Sri Lanka lies just off the coasts of South India, but the island nation is completely different from its neighbor. Weakened by a recent civil war and a deadly tsunami, Sri Lanka has never lost its mesmerizing appeal. The country may be small, but it displays an astonishing array of cultural and natural wonders. Majestic mountains, rolling plains covered with sublime tea plantations going as far as the eyes can see, perfect palm-fringed beaches, ancient ruins lost in the jungle, magnificent Buddhist temples, fascinating elephant parades… Anywhere you go, Sri Lanka is spectacular. And extremely easy to visit, as the distances are always short…
We make every effort to ensure that the information posted on our website is up to date and accurate according to the latest public health recommendations; however, it is impossible for us to make changes on a daily basis.
For the most current travel health recommendations, please call our clinic as make an appointment with one of our travel health professionals.
SRI LANKA – RECOMMENDED VACCINES
|The Yellow Fever Vaccine||A proof of vaccination against yellow fever may be required upon entry in to this country.
Some travellers may not be eligible to receive this vaccine. Please enquire with your health care professional regarding your specific details.
It is important to note that the vaccine should be administered at least 10 days prior to your departure.
For further information, please consult with the World Health Organization (WHO) website:
|Hepatitis A||Recommended for all travelers.|
|Hepatitis B||Recommended for all travelers.|
|Causes, Symptoms & Treatment – Typhoid fever||Recommended for all travelers.|
|Tetanus – Diphteria – Pertussis Vaccine||Tetanus: In exceptional circumstances (eg, stay in a region where access to health care is limited), for a person aged 18 years or older, 1 dose of DT may be given if 5 years or more has elapsed since the last dose.
Otherwise, one booster dose at the age of 50*.
Pertussis (Whooping Cough): 1 dose is recommended for pregnant women, for every pregnancy, regardless of immunization history and the interval since the last dose (betwen week 26 and 32).
*Only applicable for Quebec.
|Measles – Rubella – Mumps||Two doses recommended for all travelers born after 1970, if not previously given.|
|Cholera||For humanitarian workers and health care providers.|
|Flu – Influenza||Seasonal influenza occurs worldwide. The flu season usually runs from November to April in the northern hemisphere, between April and October in the southern hemisphere and year round in the tropics. Influenza (flu) is caused by a virus spread from person to person through coughing and sneezing or by touching infected surfaces. Everyone 6 months and older should get a flu vaccine yearly. Vaccine is recommended 14 days prior to departure.|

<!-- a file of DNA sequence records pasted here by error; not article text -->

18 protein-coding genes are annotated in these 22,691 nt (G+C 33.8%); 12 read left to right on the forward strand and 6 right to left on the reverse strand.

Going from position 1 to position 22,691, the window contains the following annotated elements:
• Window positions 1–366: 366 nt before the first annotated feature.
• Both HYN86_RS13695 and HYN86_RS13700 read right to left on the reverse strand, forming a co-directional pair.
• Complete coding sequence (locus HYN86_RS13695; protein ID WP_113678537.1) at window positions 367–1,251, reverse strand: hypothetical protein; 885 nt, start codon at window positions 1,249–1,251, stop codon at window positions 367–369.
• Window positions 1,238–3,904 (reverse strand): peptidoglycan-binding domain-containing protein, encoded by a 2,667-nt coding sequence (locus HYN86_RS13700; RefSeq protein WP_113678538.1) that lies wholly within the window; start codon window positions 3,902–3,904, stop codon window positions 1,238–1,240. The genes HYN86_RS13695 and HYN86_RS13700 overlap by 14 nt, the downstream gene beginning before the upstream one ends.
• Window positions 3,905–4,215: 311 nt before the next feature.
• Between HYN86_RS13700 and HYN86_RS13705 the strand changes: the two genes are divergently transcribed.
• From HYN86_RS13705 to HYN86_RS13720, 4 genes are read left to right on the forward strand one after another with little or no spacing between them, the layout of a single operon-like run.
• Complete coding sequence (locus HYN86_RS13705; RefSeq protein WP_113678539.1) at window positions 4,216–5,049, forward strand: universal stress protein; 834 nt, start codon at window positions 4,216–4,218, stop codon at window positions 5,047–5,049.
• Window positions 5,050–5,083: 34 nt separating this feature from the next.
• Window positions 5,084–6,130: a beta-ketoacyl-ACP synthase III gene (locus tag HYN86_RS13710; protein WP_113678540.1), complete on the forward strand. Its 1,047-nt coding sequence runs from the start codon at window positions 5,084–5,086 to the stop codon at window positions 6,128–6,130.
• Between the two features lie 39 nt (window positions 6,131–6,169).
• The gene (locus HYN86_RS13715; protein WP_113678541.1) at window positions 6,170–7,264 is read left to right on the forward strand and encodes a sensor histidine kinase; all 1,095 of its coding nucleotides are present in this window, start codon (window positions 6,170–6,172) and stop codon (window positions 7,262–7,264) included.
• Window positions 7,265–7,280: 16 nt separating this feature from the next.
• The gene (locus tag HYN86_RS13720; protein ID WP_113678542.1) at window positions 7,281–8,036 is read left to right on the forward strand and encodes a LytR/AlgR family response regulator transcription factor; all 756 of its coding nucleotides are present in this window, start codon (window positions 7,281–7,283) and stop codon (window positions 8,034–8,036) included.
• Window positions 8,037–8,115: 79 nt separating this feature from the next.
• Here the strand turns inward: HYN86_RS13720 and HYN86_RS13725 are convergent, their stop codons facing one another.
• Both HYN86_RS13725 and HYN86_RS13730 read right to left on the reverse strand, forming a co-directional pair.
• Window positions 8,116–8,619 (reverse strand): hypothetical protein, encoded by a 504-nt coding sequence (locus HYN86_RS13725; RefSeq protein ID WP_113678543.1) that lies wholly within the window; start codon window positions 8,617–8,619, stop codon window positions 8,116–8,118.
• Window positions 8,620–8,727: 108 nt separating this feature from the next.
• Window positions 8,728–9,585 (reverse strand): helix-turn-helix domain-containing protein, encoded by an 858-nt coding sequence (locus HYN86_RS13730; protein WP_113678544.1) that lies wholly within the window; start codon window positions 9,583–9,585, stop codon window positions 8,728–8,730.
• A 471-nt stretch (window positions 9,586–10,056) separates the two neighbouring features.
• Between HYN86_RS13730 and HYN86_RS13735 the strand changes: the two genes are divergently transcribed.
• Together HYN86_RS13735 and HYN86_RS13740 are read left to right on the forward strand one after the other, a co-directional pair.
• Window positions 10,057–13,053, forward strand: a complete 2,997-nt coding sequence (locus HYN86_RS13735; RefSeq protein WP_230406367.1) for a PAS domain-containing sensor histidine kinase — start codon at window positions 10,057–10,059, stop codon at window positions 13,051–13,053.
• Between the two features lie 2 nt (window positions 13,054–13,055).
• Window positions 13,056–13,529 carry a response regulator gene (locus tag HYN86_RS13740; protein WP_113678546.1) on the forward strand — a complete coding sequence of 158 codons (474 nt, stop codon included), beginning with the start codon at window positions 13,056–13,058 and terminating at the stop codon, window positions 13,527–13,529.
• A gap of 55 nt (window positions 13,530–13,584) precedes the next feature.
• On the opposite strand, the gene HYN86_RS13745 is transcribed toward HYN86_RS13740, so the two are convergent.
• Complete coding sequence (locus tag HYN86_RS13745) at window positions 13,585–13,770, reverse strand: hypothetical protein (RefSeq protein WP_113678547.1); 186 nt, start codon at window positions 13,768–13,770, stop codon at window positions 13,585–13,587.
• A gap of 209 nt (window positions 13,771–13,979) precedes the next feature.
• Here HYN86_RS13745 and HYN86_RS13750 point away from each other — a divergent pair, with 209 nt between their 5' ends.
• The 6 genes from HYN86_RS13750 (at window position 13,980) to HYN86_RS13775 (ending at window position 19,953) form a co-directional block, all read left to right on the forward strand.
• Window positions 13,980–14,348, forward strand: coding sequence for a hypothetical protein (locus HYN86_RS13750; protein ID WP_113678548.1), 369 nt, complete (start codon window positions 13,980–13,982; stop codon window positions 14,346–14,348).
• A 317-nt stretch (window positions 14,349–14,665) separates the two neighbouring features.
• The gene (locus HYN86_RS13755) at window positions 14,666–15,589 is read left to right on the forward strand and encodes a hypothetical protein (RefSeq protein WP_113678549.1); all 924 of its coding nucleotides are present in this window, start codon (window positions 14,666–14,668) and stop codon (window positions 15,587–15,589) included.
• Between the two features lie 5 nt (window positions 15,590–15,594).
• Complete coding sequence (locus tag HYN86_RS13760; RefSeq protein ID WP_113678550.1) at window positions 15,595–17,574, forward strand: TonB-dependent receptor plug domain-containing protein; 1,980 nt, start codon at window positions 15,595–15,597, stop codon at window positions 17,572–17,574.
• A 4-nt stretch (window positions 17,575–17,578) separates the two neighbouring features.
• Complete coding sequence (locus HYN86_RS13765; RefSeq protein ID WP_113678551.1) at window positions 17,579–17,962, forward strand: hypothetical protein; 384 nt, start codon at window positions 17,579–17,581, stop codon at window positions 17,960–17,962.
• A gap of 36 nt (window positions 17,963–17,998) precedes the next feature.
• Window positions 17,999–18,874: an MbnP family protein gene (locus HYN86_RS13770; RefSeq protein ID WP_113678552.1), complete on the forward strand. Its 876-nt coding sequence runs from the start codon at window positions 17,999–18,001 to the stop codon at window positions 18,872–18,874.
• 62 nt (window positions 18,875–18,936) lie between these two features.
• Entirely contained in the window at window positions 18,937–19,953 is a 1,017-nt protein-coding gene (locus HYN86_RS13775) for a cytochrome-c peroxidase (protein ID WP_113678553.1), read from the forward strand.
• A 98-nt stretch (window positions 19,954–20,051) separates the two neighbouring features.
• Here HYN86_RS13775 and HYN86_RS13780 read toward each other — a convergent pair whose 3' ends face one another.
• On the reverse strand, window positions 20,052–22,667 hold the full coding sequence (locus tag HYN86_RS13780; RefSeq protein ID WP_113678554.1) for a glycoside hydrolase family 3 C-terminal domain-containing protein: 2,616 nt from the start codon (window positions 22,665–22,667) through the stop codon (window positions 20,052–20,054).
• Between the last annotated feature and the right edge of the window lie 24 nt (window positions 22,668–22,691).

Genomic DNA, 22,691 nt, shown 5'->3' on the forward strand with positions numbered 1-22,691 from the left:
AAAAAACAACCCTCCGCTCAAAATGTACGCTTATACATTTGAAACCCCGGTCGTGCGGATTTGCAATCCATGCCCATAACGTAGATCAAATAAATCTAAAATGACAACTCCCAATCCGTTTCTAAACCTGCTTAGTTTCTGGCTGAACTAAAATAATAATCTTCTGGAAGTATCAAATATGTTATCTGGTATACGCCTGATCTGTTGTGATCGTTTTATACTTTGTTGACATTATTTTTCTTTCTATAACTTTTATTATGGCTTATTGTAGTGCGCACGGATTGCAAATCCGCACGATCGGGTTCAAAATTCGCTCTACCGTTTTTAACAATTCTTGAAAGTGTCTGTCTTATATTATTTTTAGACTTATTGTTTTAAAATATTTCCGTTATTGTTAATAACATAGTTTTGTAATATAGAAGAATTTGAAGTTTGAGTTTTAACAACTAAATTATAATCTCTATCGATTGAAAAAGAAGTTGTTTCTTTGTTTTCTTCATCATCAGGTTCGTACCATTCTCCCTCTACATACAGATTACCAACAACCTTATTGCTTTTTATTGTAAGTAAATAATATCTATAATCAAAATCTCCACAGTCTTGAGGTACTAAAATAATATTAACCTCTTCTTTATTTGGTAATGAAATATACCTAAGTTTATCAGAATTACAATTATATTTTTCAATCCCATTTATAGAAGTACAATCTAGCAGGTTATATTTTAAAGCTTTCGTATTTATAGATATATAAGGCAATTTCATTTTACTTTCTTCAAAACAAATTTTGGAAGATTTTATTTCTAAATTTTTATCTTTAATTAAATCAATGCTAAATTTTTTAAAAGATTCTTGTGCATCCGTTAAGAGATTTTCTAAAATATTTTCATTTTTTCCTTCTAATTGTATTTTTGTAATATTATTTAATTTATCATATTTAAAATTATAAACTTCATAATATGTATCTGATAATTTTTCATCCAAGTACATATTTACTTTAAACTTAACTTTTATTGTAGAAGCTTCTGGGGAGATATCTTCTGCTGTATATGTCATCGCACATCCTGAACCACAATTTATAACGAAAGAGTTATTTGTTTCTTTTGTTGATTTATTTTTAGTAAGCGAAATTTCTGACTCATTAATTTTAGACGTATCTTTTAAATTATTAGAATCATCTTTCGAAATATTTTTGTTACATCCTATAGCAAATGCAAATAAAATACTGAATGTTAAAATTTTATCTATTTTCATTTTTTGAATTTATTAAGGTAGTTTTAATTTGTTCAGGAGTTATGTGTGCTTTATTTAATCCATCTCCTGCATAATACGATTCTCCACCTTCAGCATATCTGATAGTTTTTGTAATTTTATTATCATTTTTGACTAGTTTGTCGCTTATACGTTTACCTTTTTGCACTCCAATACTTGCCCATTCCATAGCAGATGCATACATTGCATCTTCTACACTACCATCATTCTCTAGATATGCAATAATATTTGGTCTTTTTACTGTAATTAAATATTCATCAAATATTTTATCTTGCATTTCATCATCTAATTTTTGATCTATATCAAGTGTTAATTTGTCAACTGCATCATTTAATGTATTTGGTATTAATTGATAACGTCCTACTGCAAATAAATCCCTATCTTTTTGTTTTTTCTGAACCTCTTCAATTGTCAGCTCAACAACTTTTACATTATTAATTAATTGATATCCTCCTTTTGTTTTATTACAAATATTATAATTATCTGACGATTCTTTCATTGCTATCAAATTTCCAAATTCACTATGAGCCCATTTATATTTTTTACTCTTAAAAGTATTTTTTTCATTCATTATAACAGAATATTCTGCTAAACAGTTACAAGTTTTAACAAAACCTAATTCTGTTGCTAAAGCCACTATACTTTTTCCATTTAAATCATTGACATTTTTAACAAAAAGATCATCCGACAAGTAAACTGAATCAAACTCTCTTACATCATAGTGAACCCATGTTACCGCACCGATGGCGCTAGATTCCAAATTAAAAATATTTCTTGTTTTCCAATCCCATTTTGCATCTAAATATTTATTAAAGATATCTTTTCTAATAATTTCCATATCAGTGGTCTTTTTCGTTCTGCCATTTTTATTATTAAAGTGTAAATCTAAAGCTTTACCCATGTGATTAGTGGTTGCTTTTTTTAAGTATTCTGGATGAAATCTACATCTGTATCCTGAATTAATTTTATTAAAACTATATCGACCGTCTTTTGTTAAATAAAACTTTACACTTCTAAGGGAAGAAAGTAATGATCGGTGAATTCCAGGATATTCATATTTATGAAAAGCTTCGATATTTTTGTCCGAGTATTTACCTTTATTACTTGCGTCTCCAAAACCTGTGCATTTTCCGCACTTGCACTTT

|Information, Advice & Vaccination – Japanese Encephalitis||Recommended for the following groups visiting certain remote areas:
|Routine vaccines (dCaT, Polio, Meningococcal, Shingles, Pneumococcal, Hepatitis B, HPV, MMR & Varicella)||Recommended for all travelers|
|Transmission, Symptoms and Prevention – Rabies||For travelers at high risk of animal bites or being involved in activities with bats, dogs and other mammals. Clients who plan to visit remote areas may consider receiving this vaccine. Important to note the pre-exposure rabies vaccine is administered in 2 doses with one week interval between doses. Post-exposure vaccination is always recommended, even for those previously vaccinated.|
|Turista – Traveler’s Diarrhea (ETEC)||Talk to your health care professional about the risks and precautionary measures to take, as well as the Dukoral® vaccine. Important to note that the Dukoral vaccine is an oral vaccine given in 2 doses, recommended at least 2 weeks prior to departure.|
|Dengue Fever, Chikungunya and/or Zika||There are many illnesses that are transmitted via mosquito bites and unfortunately we do not have vaccines to protect us against most of them. It is important to inquire with your healthcare professional regarding the specific risks and the different illnesses presently in circulation.|
|Acetazolamide/Dexaméthasone||Recommended to prevent Acute mountain sickness (AMS).|
|Antibiotics Traveler’s Diarrhea||Azithromycin or Suprax|
In Sri Lanka, access to health care is good in Colombo. But outside of the capital city, medical care remains limited and of rather poor quality. If you require medical care while traveling in Sri Lanka, it is advised that you go to the National Hospital, the main hospital facility in the country. The Apollo Hospital and the Asiri Hospital can also be quoted. All these medical establishments are located in the capital city and provide good emergency trauma services. In the event of serious health issues, an air evacuation to another country is indispensable.
If you need an ambulance in Sri Lanka, call 422222.
Basic medicines are easily accessible in Sri Lanka. But specific pharmaceutical products are hard or impossible to find in the country. Pharmacists are not always well trained, so avoid asking them medical advice. It is safer to bring your own medical supplies when traveling to Sri Lanka, especially if you need very specific treatments.
There is a threat of terrorism.
In case of emergency, dial:
- police: 119 / 118
- tourist police: 94 (11) 242 1052
- medical assistance: 110
- firefighters: 94 (11) 242 2222